A debt agreement is one of two agreement options available. A debt agreement, also known as a Part IX (9), is a legally binding agreement between you and your creditors.
A debt agreement can be a flexible way to come to an arrangement to settle debts without becoming bankrupt.
How debt agreements work
- You negotiate to pay a percentage of your combined debt that you can afford over a period of time.
- You make repayments to your debt agreement administrator, rather than individual payments to your creditors.
- After you complete the payments and the agreement ends, your creditors can't recover the rest of the money you owe.
- You need to talk to a registered debt agreement administrator if you want to enter into a debt agreement, they will submit a proposal to us on your behalf.
A debt agreement may be a suitable alternative to bankruptcy
- It can benefit your creditors as they may receive more money than if you were to become bankrupt.
- It can provide relief if you're unable to manage your debts, but there are some consequences which may affect you.
- Be aware that there are limits to the amount of debt and income you can have to be eligible.
Debt agreements are not:
- consolidation loans or agreements to borrow money
- able to release you from all types of debts—some debts you will still need to pay.
For more information see: What debts does a debt agreement cover?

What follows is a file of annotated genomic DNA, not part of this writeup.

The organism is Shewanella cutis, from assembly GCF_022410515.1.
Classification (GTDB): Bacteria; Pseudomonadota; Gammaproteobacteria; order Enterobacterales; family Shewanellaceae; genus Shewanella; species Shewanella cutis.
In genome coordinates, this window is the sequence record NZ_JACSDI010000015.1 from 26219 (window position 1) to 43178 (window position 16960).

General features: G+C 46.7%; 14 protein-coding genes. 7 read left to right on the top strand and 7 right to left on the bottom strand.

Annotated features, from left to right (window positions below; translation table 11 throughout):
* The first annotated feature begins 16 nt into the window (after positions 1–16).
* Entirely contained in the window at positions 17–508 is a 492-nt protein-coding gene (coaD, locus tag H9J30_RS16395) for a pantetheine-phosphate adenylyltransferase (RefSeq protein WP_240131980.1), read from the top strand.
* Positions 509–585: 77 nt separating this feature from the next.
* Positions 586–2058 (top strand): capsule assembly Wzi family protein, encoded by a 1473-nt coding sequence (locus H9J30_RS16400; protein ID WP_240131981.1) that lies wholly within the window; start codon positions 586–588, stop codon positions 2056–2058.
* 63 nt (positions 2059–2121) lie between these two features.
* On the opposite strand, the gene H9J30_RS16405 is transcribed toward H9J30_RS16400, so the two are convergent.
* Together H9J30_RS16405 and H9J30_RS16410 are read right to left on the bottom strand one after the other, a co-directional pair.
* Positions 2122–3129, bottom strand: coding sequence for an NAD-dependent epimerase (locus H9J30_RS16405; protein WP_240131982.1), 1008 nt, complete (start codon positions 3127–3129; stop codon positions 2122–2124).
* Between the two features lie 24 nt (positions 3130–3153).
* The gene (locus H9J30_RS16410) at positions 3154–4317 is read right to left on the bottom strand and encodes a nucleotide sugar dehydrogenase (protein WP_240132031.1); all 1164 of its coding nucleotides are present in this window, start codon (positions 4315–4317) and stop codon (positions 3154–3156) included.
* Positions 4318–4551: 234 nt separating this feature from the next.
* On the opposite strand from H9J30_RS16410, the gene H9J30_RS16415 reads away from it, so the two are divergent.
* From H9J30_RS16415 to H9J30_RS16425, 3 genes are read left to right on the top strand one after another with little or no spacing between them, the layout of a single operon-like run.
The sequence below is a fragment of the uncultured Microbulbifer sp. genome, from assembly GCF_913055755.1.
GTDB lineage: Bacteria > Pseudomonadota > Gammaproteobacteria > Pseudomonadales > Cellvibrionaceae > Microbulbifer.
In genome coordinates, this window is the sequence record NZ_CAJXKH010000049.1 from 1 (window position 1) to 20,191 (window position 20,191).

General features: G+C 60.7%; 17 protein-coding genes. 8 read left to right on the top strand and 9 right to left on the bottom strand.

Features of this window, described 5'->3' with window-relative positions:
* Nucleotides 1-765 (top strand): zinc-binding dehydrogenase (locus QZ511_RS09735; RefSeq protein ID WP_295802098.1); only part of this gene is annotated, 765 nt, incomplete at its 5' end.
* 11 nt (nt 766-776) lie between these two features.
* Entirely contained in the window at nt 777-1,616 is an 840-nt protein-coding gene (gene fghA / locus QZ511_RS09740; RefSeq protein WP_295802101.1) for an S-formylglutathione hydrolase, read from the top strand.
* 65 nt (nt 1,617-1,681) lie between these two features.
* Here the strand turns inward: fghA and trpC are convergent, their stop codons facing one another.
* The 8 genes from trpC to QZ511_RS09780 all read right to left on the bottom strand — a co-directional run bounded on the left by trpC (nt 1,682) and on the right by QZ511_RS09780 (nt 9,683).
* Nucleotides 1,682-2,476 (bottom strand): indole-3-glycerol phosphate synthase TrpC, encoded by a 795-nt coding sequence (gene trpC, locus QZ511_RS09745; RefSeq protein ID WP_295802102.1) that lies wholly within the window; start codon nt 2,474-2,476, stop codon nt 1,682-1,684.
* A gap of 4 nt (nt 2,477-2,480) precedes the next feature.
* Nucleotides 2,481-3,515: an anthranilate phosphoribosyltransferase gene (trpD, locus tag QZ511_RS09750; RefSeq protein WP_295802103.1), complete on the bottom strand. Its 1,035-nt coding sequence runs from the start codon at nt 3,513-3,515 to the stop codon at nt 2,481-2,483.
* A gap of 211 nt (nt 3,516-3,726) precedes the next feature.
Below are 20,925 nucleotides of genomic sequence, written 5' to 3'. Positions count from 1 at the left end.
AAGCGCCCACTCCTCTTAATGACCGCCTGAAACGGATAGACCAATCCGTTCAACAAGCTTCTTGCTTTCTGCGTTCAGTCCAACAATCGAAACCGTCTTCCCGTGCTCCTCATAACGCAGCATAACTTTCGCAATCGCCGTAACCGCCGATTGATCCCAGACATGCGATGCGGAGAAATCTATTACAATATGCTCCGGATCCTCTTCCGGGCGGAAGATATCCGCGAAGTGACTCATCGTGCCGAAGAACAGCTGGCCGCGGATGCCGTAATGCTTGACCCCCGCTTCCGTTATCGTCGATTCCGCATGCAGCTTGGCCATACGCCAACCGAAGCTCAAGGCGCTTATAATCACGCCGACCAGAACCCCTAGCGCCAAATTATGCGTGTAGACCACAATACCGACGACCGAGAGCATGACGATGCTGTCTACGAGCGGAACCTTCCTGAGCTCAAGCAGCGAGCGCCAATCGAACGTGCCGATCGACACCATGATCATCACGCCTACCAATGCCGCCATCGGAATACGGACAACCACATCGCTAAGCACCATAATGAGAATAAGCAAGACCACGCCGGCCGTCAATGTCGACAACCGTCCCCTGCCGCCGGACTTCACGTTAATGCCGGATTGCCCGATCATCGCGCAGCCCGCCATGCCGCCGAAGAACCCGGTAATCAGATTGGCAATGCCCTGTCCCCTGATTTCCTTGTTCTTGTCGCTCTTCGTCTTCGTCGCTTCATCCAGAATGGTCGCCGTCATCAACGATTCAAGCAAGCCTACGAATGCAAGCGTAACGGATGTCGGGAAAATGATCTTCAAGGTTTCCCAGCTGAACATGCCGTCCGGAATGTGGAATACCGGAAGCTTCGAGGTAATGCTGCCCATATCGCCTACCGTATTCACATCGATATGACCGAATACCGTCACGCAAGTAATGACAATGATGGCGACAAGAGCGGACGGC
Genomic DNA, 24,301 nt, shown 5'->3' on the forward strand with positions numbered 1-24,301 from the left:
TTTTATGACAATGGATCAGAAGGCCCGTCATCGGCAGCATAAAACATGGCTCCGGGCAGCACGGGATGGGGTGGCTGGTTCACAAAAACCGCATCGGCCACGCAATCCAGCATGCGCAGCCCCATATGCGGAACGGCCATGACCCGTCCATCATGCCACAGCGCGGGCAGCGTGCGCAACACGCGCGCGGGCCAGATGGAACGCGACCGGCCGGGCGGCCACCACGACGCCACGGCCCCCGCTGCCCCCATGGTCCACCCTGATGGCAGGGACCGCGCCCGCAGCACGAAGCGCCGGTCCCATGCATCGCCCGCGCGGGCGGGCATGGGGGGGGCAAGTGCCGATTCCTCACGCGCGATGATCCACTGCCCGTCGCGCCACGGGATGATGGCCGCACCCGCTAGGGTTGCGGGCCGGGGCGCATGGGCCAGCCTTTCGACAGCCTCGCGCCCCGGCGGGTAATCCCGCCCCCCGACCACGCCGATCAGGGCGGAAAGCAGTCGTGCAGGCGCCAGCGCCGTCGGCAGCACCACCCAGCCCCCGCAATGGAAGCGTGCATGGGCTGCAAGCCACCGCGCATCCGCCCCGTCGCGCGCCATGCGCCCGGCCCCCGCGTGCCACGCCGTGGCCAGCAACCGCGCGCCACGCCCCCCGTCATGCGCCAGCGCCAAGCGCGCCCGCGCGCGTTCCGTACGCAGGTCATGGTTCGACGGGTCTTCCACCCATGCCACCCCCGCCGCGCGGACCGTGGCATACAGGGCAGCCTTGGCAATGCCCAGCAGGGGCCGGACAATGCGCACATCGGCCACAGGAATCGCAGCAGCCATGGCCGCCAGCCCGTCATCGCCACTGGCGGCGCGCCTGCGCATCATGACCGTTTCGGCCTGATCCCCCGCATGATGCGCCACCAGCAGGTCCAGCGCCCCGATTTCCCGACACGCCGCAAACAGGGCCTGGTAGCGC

Before entering into a debt agreement
Speak to a financial counsellor
Financial counsellors can help you and are available in every state and territory. Their services are free, independent and confidential. They can provide advice about your financial situation and recommend the best option for you to deal with unmanageable debt.
To speak with a free financial counsellor contact the National Debt Helpline on 1800 007 007.
For more information on financial counsellors and other support services see Where to find help.
Know your options
A debt agreement is just one formal option available under the Bankruptcy Act to manage your debt. Other formal options include temporary debt protection for 21 days, personal insolvency agreements and bankruptcy. There are also other options available (such as coming to an agreement with your creditors).
For more information see: What are the options?
Understand the consequences
Entering a debt agreement may have a serious impact on you. It may affect your ability to get credit and will appear on a public register for a limited time.
For more information see: What are the consequences of a debt agreement?
Debt agreement fees
We charge a fee for lodging a debt agreement proposal.
Normally, there are also other fees involved in proposing and managing a debt agreement.
The fees between administrators vary. Ensure that you discuss with them what their fees cover before you decide to go ahead. The total set up fee (which may include the AFSA lodgement fee) and any ongoing fees must be included in your debt agreement proposal.
How long is the debt agreement for?
A debt agreement can go for up to three years. However, if you own your home, you may be able to propose a debt agreement for up to five years.
In some situations (such as substantial and unforeseen changes) you may be able to extend this to up to five years.